We automatically accept that, for certain kinds of things, there exists a premium tier of quality characterized by high-end design and high-grade materials. We accept that there are $700 mountain bikes and there are $7,000 mountain bikes, there are disposable cameras and professional DSLRs. Recently, Osprey, the Colorado-based backpack maker, asked a simple question: Why not hiking backpacks?
Not satisfied to let that question remain rhetorical, the company spent two years creating Osprey UNLTD, a limited collection of backpacking backpacks that utilizes materials and technologies that have never before made their way into outdoor bags.
Leading that ingredient list is a 3D-printed lumbar support created by a Silicon Valley unicorn called Carbon. The lumbar functions like foam to provide support, but fine-tunes and optimizes it while adding ventilation and a touch of grip. There's also the bags' ultra-high molecular weight polyethylene fabric, which is wildly durable for how lightweight it is. Features like a self-adjusting strap system (Osprey calls this Fit-On-The-Fly) and automatic load balancing (Autolift) emphasize comfort and the overall wear experience.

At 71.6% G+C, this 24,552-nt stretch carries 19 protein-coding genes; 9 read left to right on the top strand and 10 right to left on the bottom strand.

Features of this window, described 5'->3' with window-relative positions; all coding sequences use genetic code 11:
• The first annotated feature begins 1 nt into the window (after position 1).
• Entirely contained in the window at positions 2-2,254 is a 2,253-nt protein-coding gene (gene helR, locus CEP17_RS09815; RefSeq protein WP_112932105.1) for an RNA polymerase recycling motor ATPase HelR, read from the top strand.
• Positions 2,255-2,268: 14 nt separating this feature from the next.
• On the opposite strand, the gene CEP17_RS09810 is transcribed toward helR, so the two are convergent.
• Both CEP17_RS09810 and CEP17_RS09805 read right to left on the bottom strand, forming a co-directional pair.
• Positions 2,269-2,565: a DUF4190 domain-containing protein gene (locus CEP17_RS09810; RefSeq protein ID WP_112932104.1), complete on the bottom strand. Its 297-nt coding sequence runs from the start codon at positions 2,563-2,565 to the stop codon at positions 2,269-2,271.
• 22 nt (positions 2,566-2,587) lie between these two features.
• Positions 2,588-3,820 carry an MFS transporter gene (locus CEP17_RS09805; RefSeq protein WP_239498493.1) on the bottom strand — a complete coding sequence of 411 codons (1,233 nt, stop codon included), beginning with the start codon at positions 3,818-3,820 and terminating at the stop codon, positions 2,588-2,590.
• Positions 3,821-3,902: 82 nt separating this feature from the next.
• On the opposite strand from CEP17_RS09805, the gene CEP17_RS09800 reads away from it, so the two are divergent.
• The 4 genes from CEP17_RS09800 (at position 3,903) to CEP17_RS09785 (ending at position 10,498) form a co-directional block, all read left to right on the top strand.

Osprey UNLTD includes two packs that come in men's and women's fits. The larger of the two is the 68-liter Osprey UNLTD AirScape 68. The bag has a polycarbonate framesheet back panel, a high-carbon stainless steel, and an eight-liter lid that's removable and turns into an 18-liter daypack for short jaunts.
The Osprey UNLTD Anti-Gravity 64 is the smaller of the pair with a 64-liter capacity. This pack features Osprey's super-comfy Ant-Gravity mesh back panel, which has appeared on previous models, as well as an anodized frame made of aluminum and stainless steel and a lid that converts into a small lumbar pack.
To bring Osprey UNLTD to life, the company unchained its design aspirations from the established notion about what the market could accept, i.e., how much hikers are willing to throw down for a bag with all the bells and whistles. As such, both the AirScape 68 and the Anti-Gravity 64 come in at $700. Expensive, yes, but creating a new echelon of outdoor backpacks doesn't come cheap.